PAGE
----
Favorite Travel Quotes

"Travel is fatal to prejudice, bigotry, and narrow-mindedness, and many of our people need it sorely on these accounts."
-- Mark Twain
Innocents Abroad

"Stop worrying about the potholes in the road and celebrate the journey." -- Fitzhugh Mullan

"A good traveler has no fixed plans and is not intent on arriving." -- Lao Tzu

The Politics of Preserving Time

©Bert Gildart:  Time is written in the features Janie and I have recently witnessed in both Bryce and in the Grand Canyon, and in slightly different ways those features  are expressing themselves here in Anza Borrego Desert State Park.    We’re  seeing them through the unobstructed rising of the brilliant red desert sun; the  flocks of Gambel’s Quail charging among the ocotillo — just leafed out following a down pour of rain; and in the monstrous ears of the desert cottontail that time has enlarged to dissipate heat which assaults it almost daily.

At the end of such observations I find that I start reading books with a natural history theme.  Our time here in Anza Borrego Desert State Park has produced no exceptions.

Aqua-Calienta (18 of 10)

Through time quail have established a niche in the California desrert


This past week while camped at Agua Caliente I completed a book entitled Red, which contains some of the nation’s most eloquent writing on behalf of wilderness and the creatures that make such wild places their home.  I like the writing of Terry Tempest  Williams  in part because her concerns about excessive population growth, unchecked construction, and the ravages of wild places are identical to mine.  But after those comparisons similarities cease, for she  voices her concerns in a way that must be classified as pure art.

Ms. Williams (a relative of Mitt Romney) makes her case through the telling of stories, believing, she says, that “Story… returns us to our highest and deepest selves, where we remember what it means to be human…” In her book she writes passionately about time, about wildlife and about people, and because much of her writing in the book pleads for the preservation of wilderness lands in Utah she asks specifically:

“What,” she queries, “do these places have to say to us as human beings at this point in time?  What do they have to say about life during the Cretaceous, Jurassic, and Triassic eras?  What do they say about the erosion and uplift of our souls and imaginations?”

Quail (6 of 1) Aqua-Calienta (16 of 10) Aqua-Calienta (13 of 10)

The sun rises through the time-adjusted branches of an ocotillo plant, which in turn attracts a variety of species of birds — ecological adjustments that are a product of the eons. 

Leaping ahead to another page she summarizes: “When one of us says, ‘Look, there’s nothing out there,’ what we’re really saying is, ‘I cannot see.’”

Those same thoughts can, of course, be applied to lands other than to just those in Utah, and those who have followed my blogs (perhaps even some of my magazine stories) over the years know that because the Arctic Refuge contains one of the world’s last self-regulating natural ecosystems I believe it should be preserved.  Those who can’t find beauty in a field of arctic flowers or in the annual migration of thousands of caribou simply can not  see!  Instead, they compensate for their lack of vision calling it “a wasteland that should be developed.”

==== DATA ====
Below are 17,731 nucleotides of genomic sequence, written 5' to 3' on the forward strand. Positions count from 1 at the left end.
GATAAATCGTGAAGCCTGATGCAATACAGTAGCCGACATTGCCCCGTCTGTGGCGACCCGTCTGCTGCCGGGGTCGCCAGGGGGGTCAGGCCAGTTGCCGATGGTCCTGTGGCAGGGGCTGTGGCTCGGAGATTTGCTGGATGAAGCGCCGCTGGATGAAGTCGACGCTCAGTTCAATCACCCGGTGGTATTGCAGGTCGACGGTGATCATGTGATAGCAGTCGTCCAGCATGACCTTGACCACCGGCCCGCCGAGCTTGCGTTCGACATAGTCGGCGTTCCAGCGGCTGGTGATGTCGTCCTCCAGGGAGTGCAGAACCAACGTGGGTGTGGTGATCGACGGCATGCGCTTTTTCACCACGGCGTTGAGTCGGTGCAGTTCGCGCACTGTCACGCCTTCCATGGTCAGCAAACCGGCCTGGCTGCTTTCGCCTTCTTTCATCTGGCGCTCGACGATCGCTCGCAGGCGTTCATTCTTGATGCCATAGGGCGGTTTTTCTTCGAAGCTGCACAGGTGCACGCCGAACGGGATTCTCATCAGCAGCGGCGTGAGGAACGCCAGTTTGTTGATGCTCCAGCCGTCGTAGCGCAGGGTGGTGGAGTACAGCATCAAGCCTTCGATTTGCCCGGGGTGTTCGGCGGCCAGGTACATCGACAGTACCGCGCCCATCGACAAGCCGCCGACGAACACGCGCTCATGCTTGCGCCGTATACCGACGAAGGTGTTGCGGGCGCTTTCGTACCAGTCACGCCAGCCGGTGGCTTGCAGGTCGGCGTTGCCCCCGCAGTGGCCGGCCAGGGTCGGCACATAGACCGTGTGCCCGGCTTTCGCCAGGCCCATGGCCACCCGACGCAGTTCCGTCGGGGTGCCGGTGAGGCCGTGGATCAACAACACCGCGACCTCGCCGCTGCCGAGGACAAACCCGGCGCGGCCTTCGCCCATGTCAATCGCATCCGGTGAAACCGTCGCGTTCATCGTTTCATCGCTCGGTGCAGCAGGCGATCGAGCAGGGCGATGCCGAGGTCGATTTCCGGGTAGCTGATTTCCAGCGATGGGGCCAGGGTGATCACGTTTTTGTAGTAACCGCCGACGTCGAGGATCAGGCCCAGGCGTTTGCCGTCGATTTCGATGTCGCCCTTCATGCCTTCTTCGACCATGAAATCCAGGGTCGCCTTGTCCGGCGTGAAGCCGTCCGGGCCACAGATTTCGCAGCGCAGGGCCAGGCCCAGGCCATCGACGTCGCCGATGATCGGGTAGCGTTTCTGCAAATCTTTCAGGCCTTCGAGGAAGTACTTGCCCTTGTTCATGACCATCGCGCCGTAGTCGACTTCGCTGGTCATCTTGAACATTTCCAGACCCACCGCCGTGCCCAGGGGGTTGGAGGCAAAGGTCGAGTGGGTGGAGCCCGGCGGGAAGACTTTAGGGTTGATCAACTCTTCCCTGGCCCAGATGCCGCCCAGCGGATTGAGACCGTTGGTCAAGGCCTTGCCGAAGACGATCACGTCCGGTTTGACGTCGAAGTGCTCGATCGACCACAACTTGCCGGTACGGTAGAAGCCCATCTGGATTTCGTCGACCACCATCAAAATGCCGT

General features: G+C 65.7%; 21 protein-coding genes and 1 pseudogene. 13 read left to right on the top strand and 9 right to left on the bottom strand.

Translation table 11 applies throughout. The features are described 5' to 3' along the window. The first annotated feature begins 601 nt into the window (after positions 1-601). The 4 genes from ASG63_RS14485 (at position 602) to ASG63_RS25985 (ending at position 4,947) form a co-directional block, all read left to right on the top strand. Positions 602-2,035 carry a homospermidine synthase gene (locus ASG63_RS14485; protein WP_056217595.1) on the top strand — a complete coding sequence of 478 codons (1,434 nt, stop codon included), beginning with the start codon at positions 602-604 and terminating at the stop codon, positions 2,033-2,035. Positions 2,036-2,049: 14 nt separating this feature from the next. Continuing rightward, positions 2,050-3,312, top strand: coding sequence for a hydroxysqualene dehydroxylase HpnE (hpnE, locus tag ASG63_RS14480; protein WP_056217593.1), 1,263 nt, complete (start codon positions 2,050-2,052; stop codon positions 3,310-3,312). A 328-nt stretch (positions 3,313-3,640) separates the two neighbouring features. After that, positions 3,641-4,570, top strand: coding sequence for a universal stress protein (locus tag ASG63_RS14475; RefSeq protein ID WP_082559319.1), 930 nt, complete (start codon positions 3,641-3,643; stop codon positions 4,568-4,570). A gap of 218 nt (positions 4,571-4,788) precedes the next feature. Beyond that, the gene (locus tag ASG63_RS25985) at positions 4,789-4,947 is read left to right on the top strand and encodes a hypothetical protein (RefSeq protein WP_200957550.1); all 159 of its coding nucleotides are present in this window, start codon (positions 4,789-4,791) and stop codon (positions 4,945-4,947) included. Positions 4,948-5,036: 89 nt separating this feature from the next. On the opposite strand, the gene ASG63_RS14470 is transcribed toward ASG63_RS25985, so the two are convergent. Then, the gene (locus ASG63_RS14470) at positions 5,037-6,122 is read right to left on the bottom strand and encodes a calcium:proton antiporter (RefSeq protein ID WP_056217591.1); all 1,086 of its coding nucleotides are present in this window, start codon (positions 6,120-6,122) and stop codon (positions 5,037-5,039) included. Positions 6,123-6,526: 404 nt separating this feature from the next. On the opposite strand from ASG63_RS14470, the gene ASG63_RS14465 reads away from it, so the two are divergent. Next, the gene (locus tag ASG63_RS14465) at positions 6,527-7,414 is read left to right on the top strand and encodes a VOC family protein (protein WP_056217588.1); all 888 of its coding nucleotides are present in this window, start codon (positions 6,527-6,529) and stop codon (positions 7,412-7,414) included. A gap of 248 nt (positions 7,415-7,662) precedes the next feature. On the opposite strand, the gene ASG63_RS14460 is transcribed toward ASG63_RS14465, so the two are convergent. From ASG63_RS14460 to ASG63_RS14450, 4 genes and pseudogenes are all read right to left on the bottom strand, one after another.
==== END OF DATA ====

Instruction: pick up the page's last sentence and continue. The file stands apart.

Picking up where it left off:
Those, however, who have actually been there say it should be protected forever as wilderness, for its existence and evolved ecology is the product of the eons, and from this defacto wilderness area, magnificent stories about native adaptations have been recorded.

Once I thought that opening the refuge to development was the ultimate insult to time and intelligence  but sadly equivalents have emerged.  Expediency rather than wisdom might soon alter the health of our globe despite the existence of thoughtful alternatives. As well it might introduce an international pipeline, and deplete our aquifers.  And so it is with the assault on our land not only where I live in Montana, but also  in places contiguous with Arches National Monument – where  one recent president began exploratory drilling.

Aqua-Calienta (15 of 10)

Through time the desert cottontail has evolved enlarged ears to help it dissipate heat.


Consequently,  I began casting around for solutions and again find myself listening to Ms. Williams who says that if we listen to our politicians we must ask some serious question:  “Who,” she asked, “is speaking on the side of time?”

After reading Williams’s book and then photographing and enjoying magnificent aspects of this desert, I find myself thinking once again about our place in the universe, and then wondering what our world could look like under the wrong set of circumstances?





*Airstreams Over the Past Ten Years



(You can order our new books (shown below ) from Amazon — or you can order them directly from the Gildarts. Bert will knock a dollar off the list price of $16.95, but he must add the cost of book-rate mailing and the mailer, which are $2.25. The grand total then is $18.20. Please send checks to Bert Gildart at 1676 Riverside Road, Bigfork, MT 59911.)


2 Responses to “The Politics of Preserving Time”

  1. History Safari Express » Blog Archive » Catrina returns to the desert Says:

    [...] thrives here, and the importance of preservation efforts as noted in Bert’s article, “The Politics of Preserving Time“.  We also discussed social issues, diversity of life, and the importance of water and [...]

  2. History Safari Express » Blog Archive » Fired up, and ready to go Says:

    [...] outside our door, Gambel’s Quail feasted on breadcrumbs in the morning.  At sunset, we fired up our Volcano grill and feasted [...]